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Clydesdales/Athenas (200+ lb / 91+ kg) Looking to lose that spare tire? Ideal weight 200+? Frustrated being a large cyclist in a sport geared for the ultra-light? Learn about the bikes and parts that can take the abuse of a heavier cyclist, how to keep your body going while losing the weight, and get support from others who've been successful.

I'm back and I'm stuck.

Old 05-22-15, 11:25 AM
  #1  
callmeclemens
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I'm back and I'm stuck.

First off let me reintroduce myself. When I first came here I was a 21 year old Clyde simply hoping to keep a cap on my weight and have fun.

Well 5+ years and a lot of living later I must admit I've been unsuccessful. Now heavier then ever I've recommited myself to a healthier life style, and so far in the past 5 weeks, I'm not seeing the results I used to see. I'm grateful that in the past five years I've improved my financial situation so that isn't holding me back as it had.

The past year I hadn't been kind to myself. Binge eating, a lot of drinking and a low activity lifestyle really set me back. In April I bought a Trek 800 and since I've substantially cut back on drinking, removed most snacking, and have averaged roughly 35mi a week of cycling ( I'm aiming for 50). The strides I've made seem substantial to me, but in the past five weeks I've gained about a pound.

I could really use some advice. I've acknowledge the fact that I need to change my approach as this have changed. So what cha got?
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Old 05-22-15, 11:29 AM
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Begin by Writing Down Everything and Every time you eat.

The amounts don't need to be written just the items.
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Old 05-22-15, 11:31 AM
  #3  
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In my experience of riding a bike: First comes fitness, then comes weightloss. Stick at it, it's still early days.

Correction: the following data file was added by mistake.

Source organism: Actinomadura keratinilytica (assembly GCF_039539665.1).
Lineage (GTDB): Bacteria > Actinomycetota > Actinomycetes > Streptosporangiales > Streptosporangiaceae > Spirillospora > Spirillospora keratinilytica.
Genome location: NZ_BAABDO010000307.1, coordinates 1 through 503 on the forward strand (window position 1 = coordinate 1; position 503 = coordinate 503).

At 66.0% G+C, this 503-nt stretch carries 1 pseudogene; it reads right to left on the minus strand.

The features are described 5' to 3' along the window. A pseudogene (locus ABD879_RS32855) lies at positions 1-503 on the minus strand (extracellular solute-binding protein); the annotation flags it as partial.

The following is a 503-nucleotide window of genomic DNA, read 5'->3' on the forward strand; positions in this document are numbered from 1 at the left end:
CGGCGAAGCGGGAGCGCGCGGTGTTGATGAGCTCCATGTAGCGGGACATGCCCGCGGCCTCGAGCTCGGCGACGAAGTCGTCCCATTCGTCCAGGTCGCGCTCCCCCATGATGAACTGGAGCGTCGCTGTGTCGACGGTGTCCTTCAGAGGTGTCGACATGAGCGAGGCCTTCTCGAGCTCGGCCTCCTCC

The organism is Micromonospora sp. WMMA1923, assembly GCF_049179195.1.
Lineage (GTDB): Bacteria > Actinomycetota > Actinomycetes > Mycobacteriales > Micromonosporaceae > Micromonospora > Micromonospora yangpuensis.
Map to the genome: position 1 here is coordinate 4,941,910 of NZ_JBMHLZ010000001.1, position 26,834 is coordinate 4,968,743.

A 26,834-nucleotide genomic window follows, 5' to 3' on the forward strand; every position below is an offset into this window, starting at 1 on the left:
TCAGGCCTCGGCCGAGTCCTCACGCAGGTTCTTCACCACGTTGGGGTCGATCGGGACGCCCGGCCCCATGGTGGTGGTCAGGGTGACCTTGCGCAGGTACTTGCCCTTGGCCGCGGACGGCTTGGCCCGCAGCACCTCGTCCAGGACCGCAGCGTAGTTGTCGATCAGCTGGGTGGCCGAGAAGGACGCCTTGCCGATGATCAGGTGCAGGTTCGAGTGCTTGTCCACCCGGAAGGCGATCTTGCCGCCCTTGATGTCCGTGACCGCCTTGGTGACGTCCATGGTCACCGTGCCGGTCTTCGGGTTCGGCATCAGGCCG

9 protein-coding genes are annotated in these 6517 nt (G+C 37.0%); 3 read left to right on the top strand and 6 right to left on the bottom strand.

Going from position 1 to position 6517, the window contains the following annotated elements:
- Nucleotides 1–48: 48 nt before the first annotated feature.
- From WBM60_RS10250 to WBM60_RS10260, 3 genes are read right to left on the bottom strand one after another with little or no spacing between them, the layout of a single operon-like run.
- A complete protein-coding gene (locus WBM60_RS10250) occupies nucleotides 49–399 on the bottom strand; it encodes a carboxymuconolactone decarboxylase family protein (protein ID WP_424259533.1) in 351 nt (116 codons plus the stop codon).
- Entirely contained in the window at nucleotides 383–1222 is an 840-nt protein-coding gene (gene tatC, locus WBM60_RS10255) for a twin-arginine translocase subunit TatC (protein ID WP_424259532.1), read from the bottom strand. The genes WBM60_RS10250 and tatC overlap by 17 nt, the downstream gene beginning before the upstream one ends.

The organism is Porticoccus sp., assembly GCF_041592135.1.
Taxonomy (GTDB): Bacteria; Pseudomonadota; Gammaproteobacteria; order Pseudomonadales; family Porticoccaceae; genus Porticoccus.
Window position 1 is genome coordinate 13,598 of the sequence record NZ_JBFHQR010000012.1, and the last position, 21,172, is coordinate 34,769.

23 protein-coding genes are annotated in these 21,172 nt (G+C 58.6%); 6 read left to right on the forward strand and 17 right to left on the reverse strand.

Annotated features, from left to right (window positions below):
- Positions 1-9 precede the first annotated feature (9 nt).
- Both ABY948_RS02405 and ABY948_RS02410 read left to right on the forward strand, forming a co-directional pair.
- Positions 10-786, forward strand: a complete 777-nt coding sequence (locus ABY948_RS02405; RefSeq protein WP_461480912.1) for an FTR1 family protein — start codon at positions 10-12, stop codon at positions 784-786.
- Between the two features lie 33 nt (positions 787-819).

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Old 05-22-15, 11:53 AM
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Originally Posted by callmeclemens View Post
The past year I hadn't been kind to myself. Binge eating, a lot of drinking and a low activity lifestyle really set me back. In April I bought a Trek 800 and since I've substantially cut back on drinking, removed most snacking, and have averaged roughly 35mi a week of cycling ( I'm aiming for 50).
50 is a good start which will reduce your actuarial risk of bad things like diabetes and heart disease, although you need to average at least an hour a day of cardio to be in decent shape. Cycling 100 miles a week is a good minimum. 200 is better. Work towards that at a sustainable rate, like a 10% mileage increase each week. Spread it out over 4-6 days of riding. Adapt your riding to fit your schedule - commuting by bike doesn't take much longer than driving in areas with traffic, and you can use lights and warmer clothes (use layers you can remove as you warm up - I like a tight wind shell and knee warmers) to ride mornings or evenings. Note distance is relative - 50 seems like a lot when you're doing nothing, but isn't a big stretch from 35. Similarly going from 4 25 mile days and 100 miles to 5 and 125 and increasing 160 during the work week to 200 total with a Saturday ride aren't big deals.

Low intensity is good until you're back to a "normal for regular people" weight because it doesn't deplete your glycogen stores, drop your blood sugar, and make you hungry. A heart rate monitor can make staying slow enough easier.

Later a polarized approach works well producing better performance and body composition where 20% of your sessions are past your anaerobic threshold and 80% at an endurance pace or slower. I also like a zone 4 day, although even cutting down to a day each of zone 4 and 5 with the rest easy is more productive than when I naively added hard days and turned the rest into tempo rides.

Gamification can be motivating so track what you do, perhaps using software like strava or Golden Cheetah. I like my Golden Cheetah calendar full of workout squares and was really into getting to twenty miles in one hour.